Democracy and Other Neoliberal Fantasies is an impassioned call for the realization of a progressive left politics in the United States. Through an assessment of the ideologies underlying contemporary political culture, Jodi Dean takes the left to task for its capitulations to conservatives and its failure to take responsibility for the extensive neoliberalization implemented during the Clinton presidency. She argues that the left’s ability to develop and defend a collective vision of equality and solidarity has been undermined by the ascendance of “communicative capitalism,” a constellation of consumerism, the privileging of the self over group interests, and the embrace of the language of victimization. As Dean explains, communicative capitalism is enabled and exacerbated by the Web and other networked communications media, which reduce political energies to the registration of opinion and the transmission of feelings. The result is a psychotic politics where certainty displaces credibility and the circulation of intense feeling trumps the exchange of reason. Dean’s critique ranges from her argument that the term democracy has become a meaningless cipher invoked by the left and right alike to an analysis of the fantasy of free trade underlying neoliberalism, and from an examination of new theories of sovereignty advanced by politicians and left academics to a look at the changing meanings of “evil” in the speeches of U.S. presidents since the mid-twentieth century. She emphasizes the futility of a politics enacted by individuals determined not to offend anyone, and she examines questions of truth, knowledge, and power in relation to 9/11 conspiracy theories. Dean insists that any reestablishment of a vital and purposeful left politics will require shedding the mantle of victimization, confronting the marriage of neoliberalism and democracy, and mobilizing different terms to represent political strategies and goals.
Parallax can be defined as the apparent displacement of an object, caused by a change in observational position. Slavoj Žižek is interested in the "parallax gap" separating two points between which no synthesis or mediation is possible, linked by an "impossible short circuit" of levels that can never meet. In this BIT, Žižek draws on Lacan, F. Scott Fitzgerald, Kant, Hegel, and Marx to explore the philosophical implications of parallax.
Dmitri Shostakovich and his music have been subject to heated debate concerning how the musical meaning of his works can be understood in relationship to the composer's life within the Soviet State. This book offers a useful corrective: setting aside biographically grounded and traditional analytical modes of explication, Reichardt uncovers and explores the musical ambiguities of four of the composer's middle string quartets. The music is constantly collapsing, reversing, inverting and denying its own structural imperatives. Reichardt argues that such confrontation of the musical language with itself, also speaks poignantly to the fractured state of a more general form of modern subjectivity.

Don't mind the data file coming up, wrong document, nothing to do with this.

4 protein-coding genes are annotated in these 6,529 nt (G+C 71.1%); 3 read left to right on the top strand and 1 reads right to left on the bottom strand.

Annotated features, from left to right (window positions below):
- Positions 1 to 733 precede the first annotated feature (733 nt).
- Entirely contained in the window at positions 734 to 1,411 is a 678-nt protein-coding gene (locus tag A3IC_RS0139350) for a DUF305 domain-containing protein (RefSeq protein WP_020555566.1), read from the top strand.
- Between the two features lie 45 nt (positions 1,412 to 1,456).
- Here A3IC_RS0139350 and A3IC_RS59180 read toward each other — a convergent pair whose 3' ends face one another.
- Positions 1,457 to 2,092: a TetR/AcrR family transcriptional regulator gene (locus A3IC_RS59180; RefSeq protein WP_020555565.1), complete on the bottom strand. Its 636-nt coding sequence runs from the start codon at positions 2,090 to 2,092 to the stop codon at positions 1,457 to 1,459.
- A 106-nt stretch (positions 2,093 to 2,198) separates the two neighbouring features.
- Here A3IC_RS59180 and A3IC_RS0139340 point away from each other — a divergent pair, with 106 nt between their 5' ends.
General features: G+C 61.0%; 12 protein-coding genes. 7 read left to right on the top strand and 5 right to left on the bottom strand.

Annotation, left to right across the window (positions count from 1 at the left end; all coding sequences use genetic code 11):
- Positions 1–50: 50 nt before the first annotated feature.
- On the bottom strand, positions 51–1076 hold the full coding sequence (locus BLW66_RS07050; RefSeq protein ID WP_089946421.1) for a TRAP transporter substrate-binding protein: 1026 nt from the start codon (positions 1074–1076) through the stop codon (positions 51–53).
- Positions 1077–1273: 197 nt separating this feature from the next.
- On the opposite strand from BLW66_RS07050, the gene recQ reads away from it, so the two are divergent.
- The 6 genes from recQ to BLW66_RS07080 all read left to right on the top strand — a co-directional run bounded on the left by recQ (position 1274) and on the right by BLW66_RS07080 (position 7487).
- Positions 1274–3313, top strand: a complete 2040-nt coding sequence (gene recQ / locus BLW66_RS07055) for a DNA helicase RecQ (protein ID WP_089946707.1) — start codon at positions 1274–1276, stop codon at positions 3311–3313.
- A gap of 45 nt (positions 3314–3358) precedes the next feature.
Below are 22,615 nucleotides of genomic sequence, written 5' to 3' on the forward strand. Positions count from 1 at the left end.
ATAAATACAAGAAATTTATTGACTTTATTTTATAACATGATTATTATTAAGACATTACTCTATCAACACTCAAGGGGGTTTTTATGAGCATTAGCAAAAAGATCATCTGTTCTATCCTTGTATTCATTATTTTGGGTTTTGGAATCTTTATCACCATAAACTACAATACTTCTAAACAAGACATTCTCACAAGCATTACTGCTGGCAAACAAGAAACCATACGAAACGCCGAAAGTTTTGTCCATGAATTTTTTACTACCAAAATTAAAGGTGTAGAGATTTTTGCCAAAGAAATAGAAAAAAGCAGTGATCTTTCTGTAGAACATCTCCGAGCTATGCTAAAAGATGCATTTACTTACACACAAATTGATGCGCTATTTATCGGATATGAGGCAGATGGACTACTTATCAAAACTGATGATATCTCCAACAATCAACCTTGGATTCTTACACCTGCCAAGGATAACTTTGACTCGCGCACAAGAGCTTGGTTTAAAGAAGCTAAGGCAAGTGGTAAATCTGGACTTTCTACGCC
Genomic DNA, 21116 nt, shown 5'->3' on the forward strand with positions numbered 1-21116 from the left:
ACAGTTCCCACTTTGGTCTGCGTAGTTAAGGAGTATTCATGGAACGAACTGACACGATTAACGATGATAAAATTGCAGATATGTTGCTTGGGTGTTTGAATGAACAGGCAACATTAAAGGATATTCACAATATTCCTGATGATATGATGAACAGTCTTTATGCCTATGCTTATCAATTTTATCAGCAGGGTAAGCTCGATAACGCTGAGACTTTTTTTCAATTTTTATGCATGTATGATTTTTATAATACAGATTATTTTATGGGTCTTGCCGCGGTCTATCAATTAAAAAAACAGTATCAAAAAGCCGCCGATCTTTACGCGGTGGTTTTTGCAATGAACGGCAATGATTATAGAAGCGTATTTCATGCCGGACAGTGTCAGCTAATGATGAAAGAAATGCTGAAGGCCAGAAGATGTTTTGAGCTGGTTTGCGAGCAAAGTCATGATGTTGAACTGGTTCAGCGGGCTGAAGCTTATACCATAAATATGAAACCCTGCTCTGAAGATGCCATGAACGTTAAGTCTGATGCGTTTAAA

In Zizek and Politics, Geoff Boucher and Matthew Sharpe go beyond standard introductions to spell out a new approach to reading Zizek, one that can be highly critical as well as deeply appreciative. They show that Zizek has a raft of fundamental positions that enable his theoretical positions to be put to work on practical problems. Explaining these positions with clear examples, they outline why Zizek's confrontation with thinkers such as Derrida, Foucault and Deleuze has so radically changed how we think about society. They then go on to track Zizek's own intellectual development during the last twenty years, as he has grappled with theoretical problems and the political climate of the War on Terror. This book is a major addition to the literature on Zizek and a crucial critical introduction to his thought.
French philosophy and cultural theory continue to hold a prestigious and influential position in European thought. One of the central themes of contemporary French philosophy is its concern with the theoretical and political status of the subject, a question which has been broached by structuralists and poststructuralists through an analysis of the construction of the subject in and by language, discourse, power and ideology.Contemporary French Philosophy outlines the construction of the subject in modern philosophy, focusing in particular on the seminal work of Althusser, Lacan, Derrida and Foucault. The book interrogates some of the most influential perspectives on the question of the subject to contest those postmodern voices which announce its disappearance or death. It argues instead that the question of the subject persists, even in those perspectives which seek to abandon it altogether.Providing a broad introduction to the field and an original analysis of some of the most influential theorists of the 20th Century, the book will be of great interest to political and literary theorists, cultural historians, as well as to philosophers.
Subjectivity and Sexual Difference in the Philosophers' Paul
Author: Benjamin H. Dunning
Publisher: Columbia University Press
The apostle Paul deals extensively with gender, embodiment, and desire in his authentic letters, yet many of the contemporary philosophers interested in his work downplay these aspects of his thought. Christ Without Adam is the first book to examine the role of gender and sexuality in the turn to the apostle Paul in recent Continental philosophy. It builds a constructive proposal for embodied Christian theological anthropology in conversation withÑand in contrast toÑthe ÒPaulinismsÓ of Stanislas Breton, Alain Badiou, and Slavoj _i_ek. PaulÕs letters bequeathed a crucial anthropological aporia to the history of Christian thought, insofar as the apostle sought to situate embodied human beings typologically with reference to Adam and Christ, but failed to work out the place of sexual difference within this classification. As a result, the space between Adam and Christ has functioned historically as a conceptual and temporal interval in which Christian anthropology poses and re-poses theological dilemmas of embodied difference. This study follows the ways in which the appropriations of Paul by Breton, Badiou, and _i_ek have either sidestepped or collapsed this interval, a crucial component in their articulations of a universal Pauline subject. As a result, sexual difference fails to materialize in their readings as a problem with any explicit force. Against these readings, Dunning asserts the importance of the Pauline AdamÐChrist typology, not as a straightforward resource but as a witness to a certain necessary failureÑthe failure of the Christian tradition to resolve embodied difference without remainder. This failure, he argues, is constructive in that it reveals the instability of sexual difference, both masculine and feminine, within an anthropological paradigm that claims to be universal yet is still predicated on male bodies.